Legends Spotlight: Michelle Brooke-Marciniak

January 10, 2018

By:Hemda Mizrahi - Rebound Magazine

Editor: Excell Hardy Jr.

How Her Competitive Edge Came to Pass As a Star Player, Coach, Entrepreneur and Philanthropist

Known as one of the most outstanding point guards and leaders to ever play women’s basketball, Michelle Brooke-Marciniak’s competitive roots originated in the backyard of her family’s home in Macungie, Pennsylvania. It was there that she played basketball and other sports with her brother until she attended college, first at the University of Notre Dame and a year later as a transfer student at the University of Tennessee.

Her talents readily appeared and ripened at a young age. “I was probably born with a basketball in my hands. From day one, I was much more coordinated than my peers. My brother was my greatest competitor up through college. We were so close in age and competed at everything. I think about how much that shaped and formed me in my earlier years. What if I didn’t have a brother? What if he didn’t play sports? He knew how to beat me and that was motivating to me. Then I got smart and made up a game that was a combination of jump shots, 3 point shots, one on one, and free throws. I realized I couldn’t beat him muscle for muscle. I had to change the game in order to win.”

Through these formative experiences, she became her own fiercest competitor, and an advocate of taking ownership of one’s career. “I hold myself to a pretty high bar. Both women and men at every stage of my life, from high school to my pro career, have pushed me as competitors. There are too many to list, but if you don’t push yourself and if you don’t have others pushing you as well, you don’t get ahead in basketball.”

Thinking back on the mentors who have been instrumental to her success, she identifies several whose character traits are expressed in the balance of power and grace that differentiate her as player, coach, entrepreneur, and philanthropist. “My mother has been my stability. She pushed me gently and helped me with my confidence, reinforcing positive behaviors rather than pulling out the negative.”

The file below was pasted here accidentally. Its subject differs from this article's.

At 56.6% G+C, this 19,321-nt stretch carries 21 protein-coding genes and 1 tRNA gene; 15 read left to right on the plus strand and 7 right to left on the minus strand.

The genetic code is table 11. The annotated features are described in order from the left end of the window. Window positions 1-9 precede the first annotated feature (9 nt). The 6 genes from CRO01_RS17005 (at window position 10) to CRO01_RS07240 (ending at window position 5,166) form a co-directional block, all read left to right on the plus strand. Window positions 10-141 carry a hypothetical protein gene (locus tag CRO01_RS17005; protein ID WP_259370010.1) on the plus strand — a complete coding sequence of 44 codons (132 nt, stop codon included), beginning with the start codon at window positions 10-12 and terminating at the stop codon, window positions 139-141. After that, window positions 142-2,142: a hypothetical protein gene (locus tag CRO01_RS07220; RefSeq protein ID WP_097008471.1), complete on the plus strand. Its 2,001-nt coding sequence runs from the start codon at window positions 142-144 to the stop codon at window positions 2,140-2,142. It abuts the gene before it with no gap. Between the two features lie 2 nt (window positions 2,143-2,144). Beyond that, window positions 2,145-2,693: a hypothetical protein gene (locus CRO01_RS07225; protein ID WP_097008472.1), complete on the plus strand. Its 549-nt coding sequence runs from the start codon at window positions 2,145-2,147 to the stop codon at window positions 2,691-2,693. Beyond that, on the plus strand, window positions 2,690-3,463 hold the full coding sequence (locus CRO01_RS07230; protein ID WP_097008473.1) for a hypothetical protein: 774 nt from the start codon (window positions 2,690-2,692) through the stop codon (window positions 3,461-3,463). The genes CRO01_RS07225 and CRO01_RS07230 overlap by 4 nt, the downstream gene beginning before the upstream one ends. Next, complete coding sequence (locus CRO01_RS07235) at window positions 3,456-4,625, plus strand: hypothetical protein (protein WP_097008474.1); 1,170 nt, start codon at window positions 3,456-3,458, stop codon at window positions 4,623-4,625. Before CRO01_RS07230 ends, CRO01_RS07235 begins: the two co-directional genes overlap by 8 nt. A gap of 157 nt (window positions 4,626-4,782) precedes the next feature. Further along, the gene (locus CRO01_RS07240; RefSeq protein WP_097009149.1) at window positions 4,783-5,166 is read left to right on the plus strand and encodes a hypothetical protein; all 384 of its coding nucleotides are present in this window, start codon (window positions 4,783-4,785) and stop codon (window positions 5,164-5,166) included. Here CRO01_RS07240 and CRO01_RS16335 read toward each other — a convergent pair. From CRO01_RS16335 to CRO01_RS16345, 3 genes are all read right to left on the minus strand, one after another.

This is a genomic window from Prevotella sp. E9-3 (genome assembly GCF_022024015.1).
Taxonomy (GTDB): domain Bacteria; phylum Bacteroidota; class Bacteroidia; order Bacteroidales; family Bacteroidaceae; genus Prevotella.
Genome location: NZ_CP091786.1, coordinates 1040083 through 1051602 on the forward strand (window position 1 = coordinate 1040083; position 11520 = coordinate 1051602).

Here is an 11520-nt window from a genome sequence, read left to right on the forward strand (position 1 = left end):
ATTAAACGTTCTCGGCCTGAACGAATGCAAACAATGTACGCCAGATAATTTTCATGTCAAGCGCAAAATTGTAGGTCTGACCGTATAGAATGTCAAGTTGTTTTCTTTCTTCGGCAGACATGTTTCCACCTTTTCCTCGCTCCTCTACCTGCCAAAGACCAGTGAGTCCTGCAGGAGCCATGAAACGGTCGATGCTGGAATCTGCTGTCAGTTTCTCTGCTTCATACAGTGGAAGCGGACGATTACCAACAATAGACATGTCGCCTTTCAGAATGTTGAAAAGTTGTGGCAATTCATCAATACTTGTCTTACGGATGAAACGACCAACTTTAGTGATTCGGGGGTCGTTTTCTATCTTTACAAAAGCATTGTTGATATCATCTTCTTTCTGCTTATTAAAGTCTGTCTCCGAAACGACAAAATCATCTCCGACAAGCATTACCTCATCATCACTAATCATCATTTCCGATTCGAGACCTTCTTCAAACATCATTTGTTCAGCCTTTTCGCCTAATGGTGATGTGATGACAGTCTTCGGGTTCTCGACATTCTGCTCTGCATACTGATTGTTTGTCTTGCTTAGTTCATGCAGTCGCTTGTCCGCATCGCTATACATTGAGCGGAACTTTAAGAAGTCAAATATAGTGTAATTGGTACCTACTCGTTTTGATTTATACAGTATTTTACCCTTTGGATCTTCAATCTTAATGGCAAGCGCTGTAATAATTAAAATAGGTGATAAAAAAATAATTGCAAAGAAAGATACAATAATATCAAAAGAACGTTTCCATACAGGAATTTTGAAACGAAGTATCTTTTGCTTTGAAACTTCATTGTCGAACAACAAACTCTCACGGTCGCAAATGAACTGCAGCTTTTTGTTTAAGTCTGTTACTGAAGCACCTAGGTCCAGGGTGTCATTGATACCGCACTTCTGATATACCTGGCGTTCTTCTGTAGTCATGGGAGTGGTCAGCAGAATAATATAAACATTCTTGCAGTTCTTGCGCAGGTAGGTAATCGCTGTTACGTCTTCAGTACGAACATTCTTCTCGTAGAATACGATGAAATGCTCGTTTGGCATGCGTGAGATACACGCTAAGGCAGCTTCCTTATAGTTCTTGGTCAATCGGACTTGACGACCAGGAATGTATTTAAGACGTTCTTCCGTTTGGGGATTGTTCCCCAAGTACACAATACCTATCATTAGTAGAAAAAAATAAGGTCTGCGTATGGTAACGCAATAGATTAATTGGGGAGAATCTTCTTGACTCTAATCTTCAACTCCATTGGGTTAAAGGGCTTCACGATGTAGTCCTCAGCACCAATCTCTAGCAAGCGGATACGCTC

In contrast, her tutelage under the late legendary coach Pat Summitt at the University of Tennessee was fraught with a fiery seesaw of painful lessons and inspiration. She describes Summitt as “a force who is ingrained in my mind and soul, reminding me that she is always there,” adding, “Pat was an incredibly influential role model in the way that she carried herself, dressed, and spoke. She made me believe that there was a greater purpose to playing basketball, that I had to learn how to win and lose with class. She made me compete harder, bringing me to another whole gear that I didn’t know I had. There are intangibles that I learned from her that have carried over to my life as an entrepreneur. Pat would play a film for us over and over, an example of her attention to detail and perfectionism. She tried to keep all of us humble and hungry, wanting us to believe that we would never arrive. Like a sergeant in the military, sometimes her bark was loud and her bite hurt, and it wasn’t fun. There were parts of her that I love, and parts that I choose not to take forward with me.”

Brooke-Marciniak recounts the particularly excruciating experience of a regular season loss at Ole Miss during her senior year. “We ended up losing the game and I fouled out for the first time. I was not on. Everything went wrong for me. Pat let me have it in the locker room, in front of the media, in front of everyone. She wanted to hammer in the message that I let the team down by not bringing my best self. She sat next to me on the bus and lit into me again. It was awful to the point where I was crying, which Pat saw as a selfish act, asserting ‘It’s your fault that we lost.’ I’m hard enough on myself and was under a lot of pressure. We had lost the national championship the year before, which Pat held me accountable for since I was the point guard.